A patent law firm had been wrangling for two years as to whether or not patent engineers should be permitted to become partners in the firm. One faction felt that engineers should, while the other faction felt that partnership in a law firm was a privilege uniquely for lawyers. The issue became very divisive, with the office in one city taking the engineers’ position while the office in another city favored the “lawyers-only” status quo.

The situation had been brought to a head because an engineer with many years’ service (in the city that favored inducting engineers into the partnership) was about to leave if she could not be “cut in on the action.”


As I was about to enter the first session, the managing director pulled me aside. “Bill,” he whispered, “I know you’re pretty good at this stuff, but this is a really tough one. Every time we bring it up at the partners’ meeting, the temperature rises until the meeting actually breaks down. We have to stop the meeting and then move on to other items on the agenda. You know, we are lawyers, trained to resolve difficult issues, trained in mediation and in problem solving. Anyway, I’m not saying this to scare you, I’m telling you as a sign that if you cannot resolve this one, I will understand and our work with you will continue.”

“Thanks, Ed,” I offered. “Let’s see what happens.”

The critical mass for the issue involved thirteen lawyers in three cities hooked together by a teleconference call. I consider this a large group. But I can tell you that a critical mass has strict criteria, and thirteen lawyers was the number that it took in this case. The meeting progressed for two hours, which is as long as I allow. At the wrap-up of the meeting and after setting the date for the next session, the participants were giving their feedback of their impressions of the discussion, one by one, when one opined: “I don’t see where this is going. We’re just rehashing all the same old issues. It’s a waste of time! Caswell, where do you see this going?”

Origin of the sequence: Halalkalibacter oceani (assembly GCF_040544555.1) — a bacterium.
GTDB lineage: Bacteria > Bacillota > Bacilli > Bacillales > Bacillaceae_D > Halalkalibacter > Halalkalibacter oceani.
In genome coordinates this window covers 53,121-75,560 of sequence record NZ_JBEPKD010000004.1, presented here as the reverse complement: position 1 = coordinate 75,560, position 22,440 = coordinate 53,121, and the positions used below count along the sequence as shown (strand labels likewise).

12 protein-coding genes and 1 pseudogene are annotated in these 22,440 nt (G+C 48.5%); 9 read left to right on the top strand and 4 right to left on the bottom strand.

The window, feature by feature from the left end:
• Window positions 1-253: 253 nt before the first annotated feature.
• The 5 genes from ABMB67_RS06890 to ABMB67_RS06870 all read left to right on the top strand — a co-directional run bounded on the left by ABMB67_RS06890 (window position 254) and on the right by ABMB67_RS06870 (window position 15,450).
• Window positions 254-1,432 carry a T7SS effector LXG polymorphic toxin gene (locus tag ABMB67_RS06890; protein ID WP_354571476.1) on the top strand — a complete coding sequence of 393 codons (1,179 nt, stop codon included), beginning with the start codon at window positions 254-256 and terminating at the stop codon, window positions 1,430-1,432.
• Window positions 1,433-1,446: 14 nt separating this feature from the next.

With my usual alacrity and candor, I said: “I haven’t a clue.”

Suddenly there was a commotion. “If you don’t have a clue, how are we supposed to be getting somewhere?” someone shouted.

“Let me rephrase that,” I recovered. “I have no idea where this will lead. I never do, and anyone who presumes to know does not understand the complexity of a group solution. However, what I do know is that the canoe is moving properly down the river; we are shooting every set of rapids that we are hitting without anyone falling out of the canoe. I also know we will reach the wide mouth of the river soon where the water will be much calmer. We’ll find out more next Friday.”

Someone mumbled, “We’ll see!”

The Results

At the following meeting, the thirteen lawyers and I were hard at it when, after one hour, a unanimous solution had been developed. (Solutions must always be unanimous; otherwise the result is not a solution but a compromise.) Feedback, to allow people uncomfortable with any aspect of the solution to offer their concerns, was initiated. Since there were no further concerns, I proposed we close down the meeting. Someone said, “No, you can’t do that. We’ve got an hour left–we’re on a roll. Let’s keep going.” “Yeah!” the excited school-like group chimed almost in unison. So, two other issues related to the newly admitted engineer-partners policy were decided and confirmed–salary and share aspects.

The cost to solve the problems was about $15,000, including all lawyers’ time at their full billing rates. The benefit of keeping six experienced engineers on staff could be measured in millions of dollars per year.